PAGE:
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quote:
Originally posted by YooperSigs:

Think Italian Harley.
Back when I was riding, I really wanted one of these:





Any cocktail can be a shrimp cocktail if you put your mind to it, and if you carry lots of loose shrimp in your pocket.

הרחפת שלי מלאה בצלופחים
 
Posts: 28053 | Location: Central Florida, Orlando area | Registered: January 03, 2010Reply With QuoteReport This Post
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Actually two Guzzi's, the one I'm working on is a California 1400. (The other is a V85TT.)
Prior to it they offered a California 1100 which I believe was used by some police. In 1970 Guzzi adapted their 850 touring bike to meet the requirements of California Highway Patrol who used them for a period. That's and is how this series got the name.
That was cool that you not to ride a Guzzi in Italy!


No car is as much fun to drive, as any motorcycle is to ride.
 
Posts: 6334 | Location: Northern WV | Registered: January 17, 2005Reply With QuoteReport This Post
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Ahh the little small block V50, I love the classic styling with real fenders, flat seat, low tucked in exhaust, and standard riding position.
The small block motor has been changed many times over the years and is still offered, now at 850cc in the V85TT and a couple others.
Guzzi's big block began in 1967 as 700cc in what many now consider their iconic engine, 90* V-twin with longitude crank shaft and shaft drive. It was changed over the years and upped to 750, 850, 1100, 1200, and finally 1400cc before being discontinued around 2019 due not meeting Euro emissions.


No car is as much fun to drive, as any motorcycle is to ride.
 
Posts: 6334 | Location: Northern WV | Registered: January 17, 2005Reply With QuoteReport This Post
7.62mm Crusader
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I cant recall had you posted about this bike some time back but, when you get it back together, please post a couple photos. That is a gorgious piece of machinery. I've only seen pictures of them as a kid.
 
Posts: 17359 | Location: The Bluegrass State! | Registered: December 23, 2008Reply With QuoteReport This Post
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Thank you David! Here it is intact before I started "working" on it. Smile



No car is as much fun to drive, as any motorcycle is to ride.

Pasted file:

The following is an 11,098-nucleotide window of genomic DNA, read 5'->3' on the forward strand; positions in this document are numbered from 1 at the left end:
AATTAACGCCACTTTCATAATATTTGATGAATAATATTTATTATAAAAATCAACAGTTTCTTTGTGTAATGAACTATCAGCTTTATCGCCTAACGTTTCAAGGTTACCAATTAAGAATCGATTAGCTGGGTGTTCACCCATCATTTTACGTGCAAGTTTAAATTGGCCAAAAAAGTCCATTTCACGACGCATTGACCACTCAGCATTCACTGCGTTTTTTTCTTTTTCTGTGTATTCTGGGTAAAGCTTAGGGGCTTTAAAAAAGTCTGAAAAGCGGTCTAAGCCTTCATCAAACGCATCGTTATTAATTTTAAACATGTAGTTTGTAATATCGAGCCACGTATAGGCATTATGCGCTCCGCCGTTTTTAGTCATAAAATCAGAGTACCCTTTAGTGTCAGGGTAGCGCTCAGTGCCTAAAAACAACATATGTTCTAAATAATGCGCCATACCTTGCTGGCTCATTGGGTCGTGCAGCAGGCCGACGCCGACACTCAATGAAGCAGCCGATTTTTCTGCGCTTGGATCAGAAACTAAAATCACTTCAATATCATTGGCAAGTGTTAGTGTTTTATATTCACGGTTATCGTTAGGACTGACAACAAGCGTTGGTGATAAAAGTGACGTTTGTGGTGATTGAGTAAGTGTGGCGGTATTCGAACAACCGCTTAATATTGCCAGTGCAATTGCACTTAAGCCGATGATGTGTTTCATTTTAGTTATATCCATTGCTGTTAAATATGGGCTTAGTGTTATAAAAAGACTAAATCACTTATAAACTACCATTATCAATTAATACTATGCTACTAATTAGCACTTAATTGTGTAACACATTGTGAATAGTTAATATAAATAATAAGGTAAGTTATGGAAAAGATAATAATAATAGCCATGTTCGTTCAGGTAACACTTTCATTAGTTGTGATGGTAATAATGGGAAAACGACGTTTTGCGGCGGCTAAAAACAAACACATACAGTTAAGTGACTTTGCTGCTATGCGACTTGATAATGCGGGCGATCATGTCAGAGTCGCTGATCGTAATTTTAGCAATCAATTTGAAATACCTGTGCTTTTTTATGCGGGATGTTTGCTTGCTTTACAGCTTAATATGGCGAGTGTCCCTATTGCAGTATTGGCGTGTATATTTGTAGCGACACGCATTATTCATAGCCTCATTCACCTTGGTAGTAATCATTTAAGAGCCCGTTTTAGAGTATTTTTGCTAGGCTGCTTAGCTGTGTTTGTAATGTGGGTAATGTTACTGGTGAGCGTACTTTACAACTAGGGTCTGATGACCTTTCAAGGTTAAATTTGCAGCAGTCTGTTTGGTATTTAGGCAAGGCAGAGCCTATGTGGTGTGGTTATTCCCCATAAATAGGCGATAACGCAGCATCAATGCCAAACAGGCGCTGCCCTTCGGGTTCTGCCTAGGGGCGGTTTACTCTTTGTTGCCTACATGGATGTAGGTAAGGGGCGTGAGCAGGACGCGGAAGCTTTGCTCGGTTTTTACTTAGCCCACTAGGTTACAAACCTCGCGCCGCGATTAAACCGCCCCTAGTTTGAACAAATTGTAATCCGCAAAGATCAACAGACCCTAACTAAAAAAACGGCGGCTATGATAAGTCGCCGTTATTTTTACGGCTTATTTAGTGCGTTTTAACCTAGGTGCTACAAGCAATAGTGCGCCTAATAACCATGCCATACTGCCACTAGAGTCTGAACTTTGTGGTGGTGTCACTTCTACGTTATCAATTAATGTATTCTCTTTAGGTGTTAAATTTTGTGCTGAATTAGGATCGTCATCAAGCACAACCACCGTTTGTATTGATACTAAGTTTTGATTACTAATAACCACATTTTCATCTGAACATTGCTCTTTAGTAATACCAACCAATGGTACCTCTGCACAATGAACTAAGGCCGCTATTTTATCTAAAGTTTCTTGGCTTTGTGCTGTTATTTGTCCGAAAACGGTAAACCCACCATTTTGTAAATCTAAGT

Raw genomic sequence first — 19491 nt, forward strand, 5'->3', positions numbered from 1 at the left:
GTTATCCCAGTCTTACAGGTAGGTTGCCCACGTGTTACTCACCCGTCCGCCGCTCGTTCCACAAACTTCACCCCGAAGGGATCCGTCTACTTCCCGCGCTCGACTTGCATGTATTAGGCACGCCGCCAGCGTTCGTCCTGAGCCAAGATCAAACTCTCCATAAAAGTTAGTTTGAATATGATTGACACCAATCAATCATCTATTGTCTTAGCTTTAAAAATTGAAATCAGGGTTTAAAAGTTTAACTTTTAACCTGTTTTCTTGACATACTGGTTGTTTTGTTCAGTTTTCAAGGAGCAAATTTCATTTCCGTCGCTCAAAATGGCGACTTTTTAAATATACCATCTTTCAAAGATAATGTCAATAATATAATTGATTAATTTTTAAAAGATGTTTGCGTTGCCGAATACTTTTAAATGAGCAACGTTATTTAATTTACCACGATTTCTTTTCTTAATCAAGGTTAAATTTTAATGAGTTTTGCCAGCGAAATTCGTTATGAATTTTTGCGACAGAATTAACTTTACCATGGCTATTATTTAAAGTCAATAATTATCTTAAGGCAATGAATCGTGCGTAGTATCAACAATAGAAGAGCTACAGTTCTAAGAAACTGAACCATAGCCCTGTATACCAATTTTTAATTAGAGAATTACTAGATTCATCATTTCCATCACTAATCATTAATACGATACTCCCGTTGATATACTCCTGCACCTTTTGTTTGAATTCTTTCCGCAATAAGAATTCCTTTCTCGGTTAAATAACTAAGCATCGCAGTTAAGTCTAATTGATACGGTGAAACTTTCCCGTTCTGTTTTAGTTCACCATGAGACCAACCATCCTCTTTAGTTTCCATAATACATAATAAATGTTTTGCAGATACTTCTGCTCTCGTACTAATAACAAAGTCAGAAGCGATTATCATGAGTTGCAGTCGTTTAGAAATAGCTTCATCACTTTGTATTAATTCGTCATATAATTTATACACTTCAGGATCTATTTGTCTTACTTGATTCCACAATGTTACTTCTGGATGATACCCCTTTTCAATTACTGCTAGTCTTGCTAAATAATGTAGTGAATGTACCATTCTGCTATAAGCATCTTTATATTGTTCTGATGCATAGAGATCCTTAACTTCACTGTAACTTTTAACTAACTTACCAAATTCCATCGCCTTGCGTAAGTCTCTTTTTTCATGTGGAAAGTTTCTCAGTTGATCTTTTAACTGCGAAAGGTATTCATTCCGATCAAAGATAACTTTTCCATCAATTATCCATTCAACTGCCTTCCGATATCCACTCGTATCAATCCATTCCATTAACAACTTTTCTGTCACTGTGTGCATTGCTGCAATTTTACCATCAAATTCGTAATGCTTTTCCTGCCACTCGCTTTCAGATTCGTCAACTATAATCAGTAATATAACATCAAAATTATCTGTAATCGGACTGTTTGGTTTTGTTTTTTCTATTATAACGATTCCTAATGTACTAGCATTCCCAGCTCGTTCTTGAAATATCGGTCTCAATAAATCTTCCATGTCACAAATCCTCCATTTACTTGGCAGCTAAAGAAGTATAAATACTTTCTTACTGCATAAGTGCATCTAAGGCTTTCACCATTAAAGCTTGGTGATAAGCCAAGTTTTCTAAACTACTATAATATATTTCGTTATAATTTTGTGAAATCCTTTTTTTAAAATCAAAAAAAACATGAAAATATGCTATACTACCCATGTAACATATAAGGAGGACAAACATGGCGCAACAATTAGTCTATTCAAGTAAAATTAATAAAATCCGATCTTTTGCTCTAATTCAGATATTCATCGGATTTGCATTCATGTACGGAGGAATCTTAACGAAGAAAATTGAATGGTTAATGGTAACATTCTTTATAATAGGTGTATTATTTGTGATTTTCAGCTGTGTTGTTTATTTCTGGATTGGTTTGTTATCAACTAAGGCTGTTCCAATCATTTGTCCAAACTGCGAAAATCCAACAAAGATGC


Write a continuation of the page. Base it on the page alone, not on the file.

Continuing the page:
Posts: 6334 | Location: Northern WV | Registered: January 17, 2005Reply With QuoteReport This Post
7.62mm Crusader
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Thank you. It is an outstanding bike. I dont believe I've ever seen one on the road.
 
Posts: 17359 | Location: The Bluegrass State! | Registered: December 23, 2008Reply With QuoteReport This Post
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That is gorgeous-
 
Posts: 192 | Location: South Florida | Registered: December 14, 2007Reply With QuoteReport This Post
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Neat bikes. I had a '79 SP 1000 at one point that I got as a basket case. As the previous owner really messed it up, it moved along with becoming rideable, but it was a really interesting bike. Always wished I could have ridden it. Just too many broken/damaged/missing parts.
 
Posts: 809 | Location: Midwest | Registered: April 13, 2013Reply With QuoteReport This Post
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Thank you David and Alyron!

M1 the old Guzzi's are kinda hard to find in good condition and if you do are pretty $$$ but there plenty of newer ones you can pick up!

Here I am back around 1975 on my first Guzzi, a 1973 V7 Sport.



No car is as much fun to drive, as any motorcycle is to ride.
 
Posts: 6334 | Location: Northern WV | Registered: January 17, 2005Reply With QuoteReport This Post
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well at least if you get tired in the middle of that work you have a nice recliner to sit back and have a cold one on and contemplate your next move.
 
Posts: 3494 | Location: Greenville, SC | Registered: January 30, 2017Reply With QuoteReport This Post
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LOL that does happen Blume!


No car is as much fun to drive, as any motorcycle is to ride.
 
Posts: 6334 | Location: Northern WV | Registered: January 17, 2005Reply With QuoteReport This Post